1Istituto di Scienze dell'Atmosfera e del Clima, CNR, Italy
2Ente Nazionale Energia e Ambiente, Dipartimento Clima, Italy
3Laboratoire de Physique et Chimie de l'Environnement, CNRS and Université d'Orléans, France
4Groupe de Spectroscopie Moléculaire et Atmosphérique, CNRS and Université de Reims, France
5Service d'Aéronomie, CNRS and Institut Pierre et Simon Laplace, France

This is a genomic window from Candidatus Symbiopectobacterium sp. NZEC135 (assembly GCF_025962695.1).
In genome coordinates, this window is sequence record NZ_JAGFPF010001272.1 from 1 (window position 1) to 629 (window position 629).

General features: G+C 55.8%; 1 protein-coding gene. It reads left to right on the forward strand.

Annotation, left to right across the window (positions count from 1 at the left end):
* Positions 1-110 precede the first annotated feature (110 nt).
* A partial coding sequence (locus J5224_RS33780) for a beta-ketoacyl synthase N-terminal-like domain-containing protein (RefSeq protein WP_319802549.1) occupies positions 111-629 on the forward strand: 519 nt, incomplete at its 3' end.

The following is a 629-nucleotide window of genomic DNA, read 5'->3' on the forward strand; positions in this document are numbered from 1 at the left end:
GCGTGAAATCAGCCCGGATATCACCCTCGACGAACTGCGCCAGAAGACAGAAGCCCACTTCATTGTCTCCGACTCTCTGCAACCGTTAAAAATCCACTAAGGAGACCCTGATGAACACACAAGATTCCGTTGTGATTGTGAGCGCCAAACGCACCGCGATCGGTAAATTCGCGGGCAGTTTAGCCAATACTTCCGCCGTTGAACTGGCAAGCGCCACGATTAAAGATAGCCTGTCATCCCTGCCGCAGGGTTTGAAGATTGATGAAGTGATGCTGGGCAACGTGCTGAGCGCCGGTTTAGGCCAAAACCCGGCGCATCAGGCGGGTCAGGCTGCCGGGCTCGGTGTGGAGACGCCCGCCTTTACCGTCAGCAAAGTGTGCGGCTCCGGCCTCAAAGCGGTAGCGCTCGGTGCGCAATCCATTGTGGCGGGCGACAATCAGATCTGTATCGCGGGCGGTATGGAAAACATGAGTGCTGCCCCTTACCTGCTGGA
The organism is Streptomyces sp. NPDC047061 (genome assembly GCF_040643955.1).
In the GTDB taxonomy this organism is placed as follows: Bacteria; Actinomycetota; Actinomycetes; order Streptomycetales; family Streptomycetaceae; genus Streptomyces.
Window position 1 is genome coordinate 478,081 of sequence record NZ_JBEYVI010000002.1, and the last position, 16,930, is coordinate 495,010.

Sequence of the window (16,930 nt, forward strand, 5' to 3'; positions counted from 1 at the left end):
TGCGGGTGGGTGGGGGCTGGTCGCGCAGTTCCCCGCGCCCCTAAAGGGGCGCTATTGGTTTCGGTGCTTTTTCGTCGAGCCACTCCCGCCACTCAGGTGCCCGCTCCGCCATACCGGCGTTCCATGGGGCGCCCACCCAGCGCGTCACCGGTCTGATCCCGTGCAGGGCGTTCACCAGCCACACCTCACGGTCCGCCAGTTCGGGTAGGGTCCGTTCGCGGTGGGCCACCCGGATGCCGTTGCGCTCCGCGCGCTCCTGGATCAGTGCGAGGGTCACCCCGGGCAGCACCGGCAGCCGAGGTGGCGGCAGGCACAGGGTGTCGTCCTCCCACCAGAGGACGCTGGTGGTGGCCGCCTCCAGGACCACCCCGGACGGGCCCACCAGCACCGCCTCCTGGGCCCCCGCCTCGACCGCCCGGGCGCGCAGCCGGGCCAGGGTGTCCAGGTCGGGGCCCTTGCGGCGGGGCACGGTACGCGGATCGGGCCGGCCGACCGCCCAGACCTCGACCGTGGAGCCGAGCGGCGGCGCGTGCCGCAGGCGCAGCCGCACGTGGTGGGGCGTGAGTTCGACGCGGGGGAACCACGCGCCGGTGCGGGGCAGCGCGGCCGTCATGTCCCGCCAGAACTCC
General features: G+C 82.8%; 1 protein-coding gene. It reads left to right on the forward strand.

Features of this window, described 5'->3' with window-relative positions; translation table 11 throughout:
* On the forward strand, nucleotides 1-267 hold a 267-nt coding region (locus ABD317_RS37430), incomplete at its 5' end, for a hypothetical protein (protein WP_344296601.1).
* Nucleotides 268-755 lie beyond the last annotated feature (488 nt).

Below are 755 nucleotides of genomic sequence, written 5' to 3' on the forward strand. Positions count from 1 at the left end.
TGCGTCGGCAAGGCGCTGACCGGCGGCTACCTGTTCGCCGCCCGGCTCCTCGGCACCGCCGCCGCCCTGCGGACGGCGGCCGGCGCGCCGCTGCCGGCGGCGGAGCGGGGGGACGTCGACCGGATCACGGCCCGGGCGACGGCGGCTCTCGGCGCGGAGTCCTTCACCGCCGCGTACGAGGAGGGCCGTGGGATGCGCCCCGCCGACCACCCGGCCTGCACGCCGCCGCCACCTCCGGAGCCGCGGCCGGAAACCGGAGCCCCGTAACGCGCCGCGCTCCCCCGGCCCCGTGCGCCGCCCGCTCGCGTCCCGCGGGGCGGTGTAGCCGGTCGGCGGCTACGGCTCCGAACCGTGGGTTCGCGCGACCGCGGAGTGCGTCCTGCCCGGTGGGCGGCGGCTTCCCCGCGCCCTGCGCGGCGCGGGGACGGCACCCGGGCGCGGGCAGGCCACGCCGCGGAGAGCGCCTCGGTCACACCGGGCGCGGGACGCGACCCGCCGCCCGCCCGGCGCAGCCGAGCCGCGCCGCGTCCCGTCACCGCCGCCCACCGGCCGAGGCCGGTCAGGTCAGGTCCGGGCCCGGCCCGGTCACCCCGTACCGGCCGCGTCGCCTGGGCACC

Abstract. Light-weight microlidar and water vapour measurements were taken on-board a stratospheric balloon during the HIBISCUS 2004 campaign, held in Bauru, Brazil (49° W, 22° S). Cirrus clouds were observed throughout the flight between 12 and 15 km height with a high mesoscale variability in optical and microphysical properties. It was found that the cirrus clouds were composed of different layers characterized by marked differences in height, thickness and optical properties. Simultaneous water vapour observations show that the different layers are characterized by different values of the saturation with respect to ice. A mesoscale simulation and a trajectory analysis clearly revealed that the clouds had formed in the outflow of a large and persistent convective region and that the observed variability of the optical properties and of the cloud structure is likely linked to the different residence times of the convectively-processed air in the upper troposphere.